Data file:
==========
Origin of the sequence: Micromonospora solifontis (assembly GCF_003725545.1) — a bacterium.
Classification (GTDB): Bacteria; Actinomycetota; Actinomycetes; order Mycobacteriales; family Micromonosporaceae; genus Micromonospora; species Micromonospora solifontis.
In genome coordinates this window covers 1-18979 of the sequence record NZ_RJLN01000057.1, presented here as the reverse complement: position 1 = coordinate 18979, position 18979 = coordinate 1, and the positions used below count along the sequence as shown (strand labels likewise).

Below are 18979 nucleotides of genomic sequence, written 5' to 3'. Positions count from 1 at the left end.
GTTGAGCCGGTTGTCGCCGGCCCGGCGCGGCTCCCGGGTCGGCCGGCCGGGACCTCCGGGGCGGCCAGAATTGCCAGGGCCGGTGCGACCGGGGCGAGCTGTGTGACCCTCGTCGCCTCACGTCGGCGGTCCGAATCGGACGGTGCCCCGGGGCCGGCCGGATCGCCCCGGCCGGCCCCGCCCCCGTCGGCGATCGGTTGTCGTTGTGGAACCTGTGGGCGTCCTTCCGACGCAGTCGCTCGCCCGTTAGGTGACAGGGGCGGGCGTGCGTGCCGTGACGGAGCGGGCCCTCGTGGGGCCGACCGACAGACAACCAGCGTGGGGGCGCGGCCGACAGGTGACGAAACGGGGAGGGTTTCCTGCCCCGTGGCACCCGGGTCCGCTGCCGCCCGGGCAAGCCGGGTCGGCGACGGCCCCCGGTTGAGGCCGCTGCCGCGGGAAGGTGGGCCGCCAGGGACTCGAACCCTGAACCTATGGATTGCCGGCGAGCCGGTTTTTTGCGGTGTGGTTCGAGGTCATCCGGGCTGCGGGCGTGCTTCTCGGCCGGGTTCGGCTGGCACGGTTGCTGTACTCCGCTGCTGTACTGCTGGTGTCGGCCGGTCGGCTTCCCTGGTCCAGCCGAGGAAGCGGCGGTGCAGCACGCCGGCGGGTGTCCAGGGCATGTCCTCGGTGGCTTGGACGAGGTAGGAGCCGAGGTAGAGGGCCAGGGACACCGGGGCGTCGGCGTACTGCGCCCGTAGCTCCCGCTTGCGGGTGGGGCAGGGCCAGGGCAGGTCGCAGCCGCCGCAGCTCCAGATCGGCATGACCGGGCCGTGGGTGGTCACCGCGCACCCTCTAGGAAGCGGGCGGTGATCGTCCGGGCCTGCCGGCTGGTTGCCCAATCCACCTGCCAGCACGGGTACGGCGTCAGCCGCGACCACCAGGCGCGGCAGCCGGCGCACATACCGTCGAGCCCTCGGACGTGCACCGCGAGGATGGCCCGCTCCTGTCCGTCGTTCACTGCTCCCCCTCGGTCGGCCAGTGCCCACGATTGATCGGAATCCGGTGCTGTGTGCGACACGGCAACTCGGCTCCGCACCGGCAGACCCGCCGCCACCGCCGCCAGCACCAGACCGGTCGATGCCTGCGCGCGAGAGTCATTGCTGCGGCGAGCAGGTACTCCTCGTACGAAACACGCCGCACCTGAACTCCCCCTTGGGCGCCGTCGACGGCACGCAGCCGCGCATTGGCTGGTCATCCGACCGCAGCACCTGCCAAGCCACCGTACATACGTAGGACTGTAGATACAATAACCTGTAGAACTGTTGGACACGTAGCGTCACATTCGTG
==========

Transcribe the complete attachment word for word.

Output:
Origin of the sequence: Micromonospora solifontis (assembly GCF_003725545.1) — a bacterium.
Classification (GTDB): Bacteria; Actinomycetota; Actinomycetes; order Mycobacteriales; family Micromonosporaceae; genus Micromonospora; species Micromonospora solifontis.
In genome coordinates this window covers 1-18979 of the sequence record NZ_RJLN01000057.1, presented here as the reverse complement: position 1 = coordinate 18979, position 18979 = coordinate 1, and the positions used below count along the sequence as shown (strand labels likewise).

Below are 18979 nucleotides of genomic sequence, written 5' to 3'. Positions count from 1 at the left end.
GTTGAGCCGGTTGTCGCCGGCCCGGCGCGGCTCCCGGGTCGGCCGGCCGGGACCTCCGGGGCGGCCAGAATTGCCAGGGCCGGTGCGACCGGGGCGAGCTGTGTGACCCTCGTCGCCTCACGTCGGCGGTCCGAATCGGACGGTGCCCCGGGGCCGGCCGGATCGCCCCGGCCGGCCCCGCCCCCGTCGGCGATCGGTTGTCGTTGTGGAACCTGTGGGCGTCCTTCCGACGCAGTCGCTCGCCCGTTAGGTGACAGGGGCGGGCGTGCGTGCCGTGACGGAGCGGGCCCTCGTGGGGCCGACCGACAGACAACCAGCGTGGGGGCGCGGCCGACAGGTGACGAAACGGGGAGGGTTTCCTGCCCCGTGGCACCCGGGTCCGCTGCCGCCCGGGCAAGCCGGGTCGGCGACGGCCCCCGGTTGAGGCCGCTGCCGCGGGAAGGTGGGCCGCCAGGGACTCGAACCCTGAACCTATGGATTGCCGGCGAGCCGGTTTTTTGCGGTGTGGTTCGAGGTCATCCGGGCTGCGGGCGTGCTTCTCGGCCGGGTTCGGCTGGCACGGTTGCTGTACTCCGCTGCTGTACTGCTGGTGTCGGCCGGTCGGCTTCCCTGGTCCAGCCGAGGAAGCGGCGGTGCAGCACGCCGGCGGGTGTCCAGGGCATGTCCTCGGTGGCTTGGACGAGGTAGGAGCCGAGGTAGAGGGCCAGGGACACCGGGGCGTCGGCGTACTGCGCCCGTAGCTCCCGCTTGCGGGTGGGGCAGGGCCAGGGCAGGTCGCAGCCGCCGCAGCTCCAGATCGGCATGACCGGGCCGTGGGTGGTCACCGCGCACCCTCTAGGAAGCGGGCGGTGATCGTCCGGGCCTGCCGGCTGGTTGCCCAATCCACCTGCCAGCACGGGTACGGCGTCAGCCGCGACCACCAGGCGCGGCAGCCGGCGCACATACCGTCGAGCCCTCGGACGTGCACCGCGAGGATGGCCCGCTCCTGTCCGTCGTTCACTGCTCCCCCTCGGTCGGCCAGTGCCCACGATTGATCGGAATCCGGTGCTGTGTGCGACACGGCAACTCGGCTCCGCACCGGCAGACCCGCCGCCACCGCCGCCAGCACCAGACCGGTCGATGCCTGCGCGCGAGAGTCATTGCTGCGGCGAGCAGGTACTCCTCGTACGAAACACGCCGCACCTGAACTCCCCCTTGGGCGCCGTCGACGGCACGCAGCCGCGCATTGGCTGGTCATCCGACCGCAGCACCTGCCAAGCCACCGTACATACGTAGGACTGTAGATACAATAACCTGTAGAACTGTTGGACACGTAGCGTCACATTCGTG